Ai’s chief ally on the planet – though it takes him much of the book to realise it – is Estravan, a politician who is both more and less than he appears.
A brooding figure, Estraven is wise to the big implications of Ai’s arrival and the likely consequences. Ai, meanwhile, is presented as a naive figure, who misunderstands Estraven due to the lingering gender prejudices of his future earth. But to be flawed is to be interesting, and both Estraven and Ai strive towards understanding on an extraordinary journey across the ice.
The Left Hand of Darkness, like all of Le Guin’s novels, is rich and subtle; clever, but never lacking in heart. Hers are wonderfully realised worlds, with characters you believe in and concepts that linger. I suspect it will reward rereading; but even if I never return to the warm beer and grim red walls of Karhide, this book will stay with me forever.
Le Guin sticks with he/him for Winterians, which is one of the book’s few missteps, as the author herself later acknowledged.
We met at the village of Cliffe, which feels like a village at the end of the world. The road ends at the church, and then there’s mud, and marsh, and channels of water leading down to the grey old Thames. But humans have live here a long while: there is record of settlement in AD43, during the Roman occupation, when there was a crossing point over the river.
Our walk did not start well. We took a path through the edge of a field, which headed gradually uphill, passing grouse pens and dogging spots. Eventually we admitted defeat and doubled back, but not before being rewarded with a view of birds and the river from our chalky vantage point.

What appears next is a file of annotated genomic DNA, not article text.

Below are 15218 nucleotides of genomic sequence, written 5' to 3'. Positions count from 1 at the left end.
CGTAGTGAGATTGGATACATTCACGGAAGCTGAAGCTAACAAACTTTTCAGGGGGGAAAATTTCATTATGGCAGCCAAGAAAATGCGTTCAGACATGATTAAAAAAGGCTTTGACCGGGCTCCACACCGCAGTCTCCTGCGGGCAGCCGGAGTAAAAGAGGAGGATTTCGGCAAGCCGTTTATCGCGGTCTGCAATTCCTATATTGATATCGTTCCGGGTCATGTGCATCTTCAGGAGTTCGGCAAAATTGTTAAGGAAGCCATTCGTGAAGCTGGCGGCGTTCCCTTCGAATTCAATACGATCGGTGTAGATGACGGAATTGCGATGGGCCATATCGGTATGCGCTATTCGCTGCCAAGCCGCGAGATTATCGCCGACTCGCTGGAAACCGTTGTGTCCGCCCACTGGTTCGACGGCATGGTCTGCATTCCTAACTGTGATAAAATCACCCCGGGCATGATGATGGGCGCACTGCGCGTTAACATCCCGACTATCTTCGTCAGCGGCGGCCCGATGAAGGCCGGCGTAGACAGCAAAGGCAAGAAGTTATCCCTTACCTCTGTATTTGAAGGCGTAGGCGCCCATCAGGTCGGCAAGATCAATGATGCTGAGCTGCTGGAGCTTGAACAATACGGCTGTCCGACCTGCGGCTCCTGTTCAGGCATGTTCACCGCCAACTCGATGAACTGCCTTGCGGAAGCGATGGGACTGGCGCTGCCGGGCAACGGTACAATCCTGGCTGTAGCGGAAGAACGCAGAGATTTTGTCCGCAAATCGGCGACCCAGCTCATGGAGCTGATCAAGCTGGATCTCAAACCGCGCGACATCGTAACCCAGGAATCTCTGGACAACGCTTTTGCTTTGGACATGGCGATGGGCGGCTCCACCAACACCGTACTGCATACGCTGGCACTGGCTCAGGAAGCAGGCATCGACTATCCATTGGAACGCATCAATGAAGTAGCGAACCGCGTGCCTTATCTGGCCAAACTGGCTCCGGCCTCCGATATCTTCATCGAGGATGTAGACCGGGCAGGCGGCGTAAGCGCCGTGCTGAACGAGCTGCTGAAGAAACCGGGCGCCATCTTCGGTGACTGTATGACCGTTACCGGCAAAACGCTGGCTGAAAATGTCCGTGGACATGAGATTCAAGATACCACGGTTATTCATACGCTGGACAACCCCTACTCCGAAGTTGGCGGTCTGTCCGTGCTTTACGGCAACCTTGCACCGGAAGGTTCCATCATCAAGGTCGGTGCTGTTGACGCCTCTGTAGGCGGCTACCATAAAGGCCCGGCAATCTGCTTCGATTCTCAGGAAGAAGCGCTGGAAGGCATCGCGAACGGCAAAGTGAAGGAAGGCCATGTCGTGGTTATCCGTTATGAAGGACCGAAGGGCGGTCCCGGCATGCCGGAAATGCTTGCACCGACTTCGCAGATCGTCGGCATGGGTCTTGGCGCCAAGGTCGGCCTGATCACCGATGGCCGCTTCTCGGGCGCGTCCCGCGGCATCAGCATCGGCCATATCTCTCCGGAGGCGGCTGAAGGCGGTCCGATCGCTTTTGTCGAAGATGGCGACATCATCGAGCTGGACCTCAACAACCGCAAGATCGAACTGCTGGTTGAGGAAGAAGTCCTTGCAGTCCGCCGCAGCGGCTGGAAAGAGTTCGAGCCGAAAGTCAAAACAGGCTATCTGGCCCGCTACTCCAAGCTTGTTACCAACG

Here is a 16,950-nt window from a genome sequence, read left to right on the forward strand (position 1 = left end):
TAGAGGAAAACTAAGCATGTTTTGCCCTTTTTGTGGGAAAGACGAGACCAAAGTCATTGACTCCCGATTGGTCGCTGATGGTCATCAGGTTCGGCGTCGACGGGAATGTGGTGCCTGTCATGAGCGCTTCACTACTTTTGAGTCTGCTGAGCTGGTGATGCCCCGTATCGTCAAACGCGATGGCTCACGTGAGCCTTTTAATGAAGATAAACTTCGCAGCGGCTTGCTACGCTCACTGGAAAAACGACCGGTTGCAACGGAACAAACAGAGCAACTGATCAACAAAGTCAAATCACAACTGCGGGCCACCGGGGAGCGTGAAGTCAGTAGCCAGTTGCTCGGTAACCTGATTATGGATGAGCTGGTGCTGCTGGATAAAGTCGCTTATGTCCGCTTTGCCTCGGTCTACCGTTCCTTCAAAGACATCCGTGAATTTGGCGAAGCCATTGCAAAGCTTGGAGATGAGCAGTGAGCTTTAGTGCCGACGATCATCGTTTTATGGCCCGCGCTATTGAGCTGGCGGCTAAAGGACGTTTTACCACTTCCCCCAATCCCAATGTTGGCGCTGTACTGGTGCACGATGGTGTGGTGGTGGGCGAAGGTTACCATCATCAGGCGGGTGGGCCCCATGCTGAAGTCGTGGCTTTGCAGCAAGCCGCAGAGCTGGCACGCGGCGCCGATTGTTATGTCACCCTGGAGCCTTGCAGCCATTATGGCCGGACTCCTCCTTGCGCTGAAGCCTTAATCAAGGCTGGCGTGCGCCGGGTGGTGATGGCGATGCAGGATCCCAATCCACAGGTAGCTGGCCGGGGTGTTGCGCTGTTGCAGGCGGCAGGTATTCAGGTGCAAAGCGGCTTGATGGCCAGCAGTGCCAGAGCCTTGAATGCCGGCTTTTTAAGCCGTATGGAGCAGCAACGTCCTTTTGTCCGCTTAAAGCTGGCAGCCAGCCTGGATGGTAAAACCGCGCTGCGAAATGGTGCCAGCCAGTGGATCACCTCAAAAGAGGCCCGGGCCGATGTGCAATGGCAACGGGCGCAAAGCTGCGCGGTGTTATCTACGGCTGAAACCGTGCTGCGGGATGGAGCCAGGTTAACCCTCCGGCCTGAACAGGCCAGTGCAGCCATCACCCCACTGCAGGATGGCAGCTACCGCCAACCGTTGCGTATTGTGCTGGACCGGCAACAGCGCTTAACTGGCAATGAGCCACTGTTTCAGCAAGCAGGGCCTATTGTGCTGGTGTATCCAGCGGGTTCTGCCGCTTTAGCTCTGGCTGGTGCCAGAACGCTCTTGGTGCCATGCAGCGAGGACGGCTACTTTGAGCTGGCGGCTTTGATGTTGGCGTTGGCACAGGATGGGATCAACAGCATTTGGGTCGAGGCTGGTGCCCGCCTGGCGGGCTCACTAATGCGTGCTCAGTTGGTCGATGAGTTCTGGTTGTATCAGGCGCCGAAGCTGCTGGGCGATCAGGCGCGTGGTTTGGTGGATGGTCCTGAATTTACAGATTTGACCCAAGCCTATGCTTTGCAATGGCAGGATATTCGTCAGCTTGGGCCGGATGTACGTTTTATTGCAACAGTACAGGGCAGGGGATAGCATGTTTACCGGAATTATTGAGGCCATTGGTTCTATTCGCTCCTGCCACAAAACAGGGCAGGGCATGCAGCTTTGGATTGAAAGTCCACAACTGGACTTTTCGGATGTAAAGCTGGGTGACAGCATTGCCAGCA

The view is of Cliffe Pools Nature Reserve. If you like birds, there are plenty of them available here. Avocets, lapwings. Little egrets. Lagoons filled with teals, wigeons, shovelers, mallards, gadwalls and pintails.
After a few more wrong turns, we finally found the path down to the nature reserve, and the landscape opened up on front of us. We passed a birdwatcher armed with binoculars and a tripod, and some cyclists trundling the uneven paths, until we could at last stand on the estuary wall and wave at cargo ships bound for the North Sea and beyond.
Today’s bike jaunt took me to the edge of Thanet, and the remains of the Roman fort at the head of the Wantsum Channel .
It’s a lovely spot. It reminds me of Dunwich, with its ruined monastery and the sense that this place used to be more important than it now is. And this is of course true: it was once a thriving port and market, but the geographic eddies of time were not kind to Reculver. Now it’s a pub, a cafe, and a few caravan parks, one advertising over-45s living with a photo of the sexiest pensioner couple I ever did see .
The cycle down was an easy four or five miles, with Herne Bay and its village-suburbs melting away into a quiet country lane with high hedgerows and occasional glimpses of the ruin to come.